Junk mailshots hit record levels

THE AMOUNT of junk mail pouring through letter boxes has reached record levels, according to new research. Most people receive about three pieces of direct mail a week - up from two items in 1995 - and it accounts for just under half of all items received by post.

But nearly one in four items received goes straight in the bin, and the amount which is read fell from 63 per cent two years ago to 59 per cent last year.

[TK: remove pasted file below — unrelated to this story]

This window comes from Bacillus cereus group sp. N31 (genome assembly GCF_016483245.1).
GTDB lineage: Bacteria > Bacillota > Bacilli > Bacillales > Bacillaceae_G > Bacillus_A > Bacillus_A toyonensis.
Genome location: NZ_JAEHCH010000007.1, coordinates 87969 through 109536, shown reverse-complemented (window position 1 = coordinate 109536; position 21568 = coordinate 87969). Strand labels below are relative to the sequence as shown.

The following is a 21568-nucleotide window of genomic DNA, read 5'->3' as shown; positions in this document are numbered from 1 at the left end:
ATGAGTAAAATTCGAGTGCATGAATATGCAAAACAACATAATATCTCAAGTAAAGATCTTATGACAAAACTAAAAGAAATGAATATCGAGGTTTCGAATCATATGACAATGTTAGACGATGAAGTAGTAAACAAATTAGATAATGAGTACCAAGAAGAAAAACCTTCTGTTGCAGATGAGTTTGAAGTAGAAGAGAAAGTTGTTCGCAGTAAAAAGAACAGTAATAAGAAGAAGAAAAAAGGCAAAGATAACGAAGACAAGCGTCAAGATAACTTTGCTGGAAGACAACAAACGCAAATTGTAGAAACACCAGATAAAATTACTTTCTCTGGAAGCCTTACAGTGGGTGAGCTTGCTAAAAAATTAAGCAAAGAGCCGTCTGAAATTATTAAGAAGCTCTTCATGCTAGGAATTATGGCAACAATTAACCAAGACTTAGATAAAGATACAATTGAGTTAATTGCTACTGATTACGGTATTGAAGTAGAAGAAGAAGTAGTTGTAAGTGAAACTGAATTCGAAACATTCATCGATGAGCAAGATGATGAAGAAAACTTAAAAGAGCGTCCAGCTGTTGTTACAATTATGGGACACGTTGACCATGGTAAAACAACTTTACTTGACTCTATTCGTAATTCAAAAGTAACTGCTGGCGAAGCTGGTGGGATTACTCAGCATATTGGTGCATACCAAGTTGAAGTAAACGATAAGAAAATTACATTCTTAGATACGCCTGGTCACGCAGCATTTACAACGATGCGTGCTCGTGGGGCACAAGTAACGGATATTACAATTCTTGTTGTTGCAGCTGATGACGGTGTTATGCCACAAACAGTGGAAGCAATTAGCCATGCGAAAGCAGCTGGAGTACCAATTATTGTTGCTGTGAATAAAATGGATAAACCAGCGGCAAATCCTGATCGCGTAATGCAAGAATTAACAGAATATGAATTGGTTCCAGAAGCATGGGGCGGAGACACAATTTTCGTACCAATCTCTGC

Men receive more junk mail than women, and those on higher incomes are targeted more than lower-income families. About 17 per cent of people receive more than six mailshots a week. Insurance companies are responsible for the most direct mail, followed by credit card firms, banks, mail order companies, charities and book clubs.

However, Jo Howard-Brown of the Direct Marketing Information Service, which carried out the research, said it was encouraging that despite the rise in the amount of mail being sent out, the amount binned had not changed. She said: "Direct Mail is increasingly losing its `junk mail' image and is being accepted as a credible part of the overall marketing mix."